Harvest has a home base for meeting with people, training team members, hosting events and conferences, etc.
We have the prayer support and connections with one congregation. They have the opportunity to join us in reaching out beyond the walls of the local congregation.
Harvest has the accountability of being connected day in and day out with a church.
PERSONAL BENEFITS I am able to experience life on the road in ministry as well as community of being in one place. Both of which I enjoy. It helps make me who I am – accountable day in and day out to one group of people who know you, but also available to serve the greater church as a whole.
My family is able to go to church together on Wednesdays and Sundays (when we are in town) and they are able to travel with me when we leave for weekend events.
I enjoy being a part of a church staff in terms of creating ministry, meeting together and thinking of ways to reach the people in this area.
My mind is always spinning with new possibilities and ideas for both Harvest ministry and the church ministry when thinking about how to reach people.
It would be easy to get a warped sense of ministry if you are always the guest worship leader / speaker – it’s almost too easy. When I am at home in church, I am part of the real life crunch that can come when you are living life in community – different ideas, ways of thinking, styles of worship, etc.
THE WAVE OF THE FUTURE? I used to think that this part-time style would be the wave of the future for church staffing. However, though I’ve seen it work on several occasions and have experienced it now for nearly 15 years, I think it’s probably not going to be huge for everyone, but for the ones whom God has called in this way. The flexibility of a local church structure allows the church to take an entrepreneurial ministry under their wing. Denominational structures may not always allow for a ministry with such ease.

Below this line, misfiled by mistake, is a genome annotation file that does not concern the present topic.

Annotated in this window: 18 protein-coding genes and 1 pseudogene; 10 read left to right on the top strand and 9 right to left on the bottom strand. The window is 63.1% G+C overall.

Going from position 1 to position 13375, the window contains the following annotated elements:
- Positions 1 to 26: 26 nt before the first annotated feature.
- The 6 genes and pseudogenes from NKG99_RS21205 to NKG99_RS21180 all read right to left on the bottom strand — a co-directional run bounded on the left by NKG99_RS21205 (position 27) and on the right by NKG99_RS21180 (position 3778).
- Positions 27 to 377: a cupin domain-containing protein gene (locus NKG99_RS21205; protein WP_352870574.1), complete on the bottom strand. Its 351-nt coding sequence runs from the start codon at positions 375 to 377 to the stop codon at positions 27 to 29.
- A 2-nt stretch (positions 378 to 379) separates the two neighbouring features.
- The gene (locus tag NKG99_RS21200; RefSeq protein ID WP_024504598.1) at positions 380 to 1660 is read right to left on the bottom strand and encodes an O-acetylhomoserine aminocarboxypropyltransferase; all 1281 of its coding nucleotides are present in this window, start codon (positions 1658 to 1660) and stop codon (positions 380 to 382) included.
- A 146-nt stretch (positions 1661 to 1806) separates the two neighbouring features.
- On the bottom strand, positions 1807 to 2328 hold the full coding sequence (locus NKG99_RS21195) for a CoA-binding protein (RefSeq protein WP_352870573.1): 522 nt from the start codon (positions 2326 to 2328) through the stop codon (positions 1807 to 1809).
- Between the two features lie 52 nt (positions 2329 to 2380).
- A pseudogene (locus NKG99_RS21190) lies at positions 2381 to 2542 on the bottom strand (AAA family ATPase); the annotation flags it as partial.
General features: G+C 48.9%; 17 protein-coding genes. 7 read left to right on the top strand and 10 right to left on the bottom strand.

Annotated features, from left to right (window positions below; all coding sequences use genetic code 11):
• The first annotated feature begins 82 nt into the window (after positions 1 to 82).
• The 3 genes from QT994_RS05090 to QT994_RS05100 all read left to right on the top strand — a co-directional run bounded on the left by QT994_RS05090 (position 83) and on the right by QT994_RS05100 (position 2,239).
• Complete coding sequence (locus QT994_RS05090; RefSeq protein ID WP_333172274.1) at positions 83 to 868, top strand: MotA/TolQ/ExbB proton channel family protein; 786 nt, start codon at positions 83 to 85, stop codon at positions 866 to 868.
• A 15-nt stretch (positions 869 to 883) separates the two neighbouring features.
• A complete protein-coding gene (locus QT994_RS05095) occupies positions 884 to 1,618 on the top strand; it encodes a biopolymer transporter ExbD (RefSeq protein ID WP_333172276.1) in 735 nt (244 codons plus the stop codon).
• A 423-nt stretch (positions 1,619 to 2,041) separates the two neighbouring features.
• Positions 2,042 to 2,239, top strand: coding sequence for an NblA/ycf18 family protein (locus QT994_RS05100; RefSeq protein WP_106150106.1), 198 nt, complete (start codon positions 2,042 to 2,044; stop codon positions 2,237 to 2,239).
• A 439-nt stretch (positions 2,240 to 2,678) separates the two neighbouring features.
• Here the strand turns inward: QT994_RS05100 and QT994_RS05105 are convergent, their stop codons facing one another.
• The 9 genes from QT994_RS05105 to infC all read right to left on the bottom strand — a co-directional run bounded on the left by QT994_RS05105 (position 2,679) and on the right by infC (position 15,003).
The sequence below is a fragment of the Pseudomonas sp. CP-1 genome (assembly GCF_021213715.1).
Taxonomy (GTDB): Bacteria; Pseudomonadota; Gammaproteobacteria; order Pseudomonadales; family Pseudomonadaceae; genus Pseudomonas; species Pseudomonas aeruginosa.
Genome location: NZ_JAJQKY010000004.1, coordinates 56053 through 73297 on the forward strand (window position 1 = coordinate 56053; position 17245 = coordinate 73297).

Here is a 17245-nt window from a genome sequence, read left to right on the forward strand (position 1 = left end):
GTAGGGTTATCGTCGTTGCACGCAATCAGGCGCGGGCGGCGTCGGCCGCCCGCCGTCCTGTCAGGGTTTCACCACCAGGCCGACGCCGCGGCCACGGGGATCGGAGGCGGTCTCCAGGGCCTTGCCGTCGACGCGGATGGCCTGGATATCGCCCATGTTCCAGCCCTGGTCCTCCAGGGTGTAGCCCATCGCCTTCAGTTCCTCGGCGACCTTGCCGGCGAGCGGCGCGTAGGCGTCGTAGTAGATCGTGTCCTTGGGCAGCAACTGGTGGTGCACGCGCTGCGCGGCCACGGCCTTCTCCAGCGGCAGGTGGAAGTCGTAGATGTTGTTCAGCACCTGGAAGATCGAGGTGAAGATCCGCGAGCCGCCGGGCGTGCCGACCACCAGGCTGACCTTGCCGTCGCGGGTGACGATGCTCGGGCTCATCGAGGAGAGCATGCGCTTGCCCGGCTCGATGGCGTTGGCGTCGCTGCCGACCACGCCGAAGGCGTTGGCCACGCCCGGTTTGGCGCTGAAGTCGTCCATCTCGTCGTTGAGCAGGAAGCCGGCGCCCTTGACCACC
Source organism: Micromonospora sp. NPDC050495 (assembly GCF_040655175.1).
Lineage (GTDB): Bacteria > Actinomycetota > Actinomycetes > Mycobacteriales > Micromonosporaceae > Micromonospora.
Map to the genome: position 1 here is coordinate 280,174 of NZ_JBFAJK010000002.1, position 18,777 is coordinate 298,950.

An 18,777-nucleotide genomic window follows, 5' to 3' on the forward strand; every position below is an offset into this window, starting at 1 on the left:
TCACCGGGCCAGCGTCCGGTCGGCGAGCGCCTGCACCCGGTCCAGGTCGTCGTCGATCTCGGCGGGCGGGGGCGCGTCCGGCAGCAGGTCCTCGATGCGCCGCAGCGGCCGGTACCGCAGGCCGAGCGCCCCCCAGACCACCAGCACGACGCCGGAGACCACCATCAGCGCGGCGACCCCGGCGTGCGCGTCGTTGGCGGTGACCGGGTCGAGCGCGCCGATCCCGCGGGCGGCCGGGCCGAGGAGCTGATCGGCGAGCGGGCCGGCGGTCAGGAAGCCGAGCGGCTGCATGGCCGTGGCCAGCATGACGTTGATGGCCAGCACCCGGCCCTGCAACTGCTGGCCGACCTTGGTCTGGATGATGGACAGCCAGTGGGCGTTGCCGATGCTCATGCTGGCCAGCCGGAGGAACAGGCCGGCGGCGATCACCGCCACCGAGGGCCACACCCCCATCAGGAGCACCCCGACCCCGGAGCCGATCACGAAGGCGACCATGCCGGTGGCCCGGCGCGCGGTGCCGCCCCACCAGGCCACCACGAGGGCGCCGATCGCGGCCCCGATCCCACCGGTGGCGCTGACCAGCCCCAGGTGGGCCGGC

Either way, I believe that if God has anointed a person with a passion for a specific ministry role, then that person needs to jump in and get it going. If a church sees a person that is moving toward that, and a the pieces line up, then make room for them. Go out on a limb. Take a risk. Set it up structurally so that you are able to call the shots and provide accountiblity, but allow for people to give it a try. Be a home base for missionaries. Have a concert artist “in residence”. Allow a counselor to set up shop. If a person is called and anointed, I think it works well.
Here are a few of the lessons I have learned: 1) I never want to get to a point of feeling the church owes me something. 2) I never want to assume I will be doing this forever. 3) I don’t want to become a historian, but a futurist – what else can be done? How else can I do it? What is God calling me to? 4) The best way to equip a church is to “not be there” at times. Sometimes, people just need a chance to take over, stand in front, lead the event. And with me gone part of the time, the risk taking opportunities for shared leadership becomes the norm and the culture.
I would love to connect with others who are in a similar situation!